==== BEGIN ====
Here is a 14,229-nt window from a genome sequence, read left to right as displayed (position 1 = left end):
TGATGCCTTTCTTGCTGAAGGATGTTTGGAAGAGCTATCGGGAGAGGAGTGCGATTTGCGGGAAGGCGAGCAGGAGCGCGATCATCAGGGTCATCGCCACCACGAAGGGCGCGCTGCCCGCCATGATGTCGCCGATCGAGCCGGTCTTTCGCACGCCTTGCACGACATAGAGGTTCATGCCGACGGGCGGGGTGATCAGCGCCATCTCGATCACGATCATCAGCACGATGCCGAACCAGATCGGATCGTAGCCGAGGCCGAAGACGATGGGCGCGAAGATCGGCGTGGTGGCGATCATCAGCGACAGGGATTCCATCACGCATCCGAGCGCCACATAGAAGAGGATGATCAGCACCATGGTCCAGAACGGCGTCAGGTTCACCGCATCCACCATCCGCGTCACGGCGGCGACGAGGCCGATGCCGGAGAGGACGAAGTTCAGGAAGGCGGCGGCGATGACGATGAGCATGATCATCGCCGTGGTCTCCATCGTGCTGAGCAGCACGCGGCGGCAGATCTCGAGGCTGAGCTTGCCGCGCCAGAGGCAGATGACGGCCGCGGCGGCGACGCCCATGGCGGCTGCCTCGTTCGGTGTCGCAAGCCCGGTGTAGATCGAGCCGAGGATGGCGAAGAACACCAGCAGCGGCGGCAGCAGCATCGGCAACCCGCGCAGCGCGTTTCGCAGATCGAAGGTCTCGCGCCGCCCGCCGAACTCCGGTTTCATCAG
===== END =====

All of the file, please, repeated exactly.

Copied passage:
Here is a 14,229-nt window from a genome sequence, read left to right as displayed (position 1 = left end):
TGATGCCTTTCTTGCTGAAGGATGTTTGGAAGAGCTATCGGGAGAGGAGTGCGATTTGCGGGAAGGCGAGCAGGAGCGCGATCATCAGGGTCATCGCCACCACGAAGGGCGCGCTGCCCGCCATGATGTCGCCGATCGAGCCGGTCTTTCGCACGCCTTGCACGACATAGAGGTTCATGCCGACGGGCGGGGTGATCAGCGCCATCTCGATCACGATCATCAGCACGATGCCGAACCAGATCGGATCGTAGCCGAGGCCGAAGACGATGGGCGCGAAGATCGGCGTGGTGGCGATCATCAGCGACAGGGATTCCATCACGCATCCGAGCGCCACATAGAAGAGGATGATCAGCACCATGGTCCAGAACGGCGTCAGGTTCACCGCATCCACCATCCGCGTCACGGCGGCGACGAGGCCGATGCCGGAGAGGACGAAGTTCAGGAAGGCGGCGGCGATGACGATGAGCATGATCATCGCCGTGGTCTCCATCGTGCTGAGCAGCACGCGGCGGCAGATCTCGAGGCTGAGCTTGCCGCGCCAGAGGCAGATGACGGCCGCGGCGGCGACGCCCATGGCGGCTGCCTCGTTCGGTGTCGCAAGCCCGGTGTAGATCGAGCCGAGGATGGCGAAGAACACCAGCAGCGGCGGCAGCAGCATCGGCAACCCGCGCAGCGCGTTTCGCAGATCGAAGGTCTCGCGCCGCCCGCCGAACTCCGGTTTCATCAG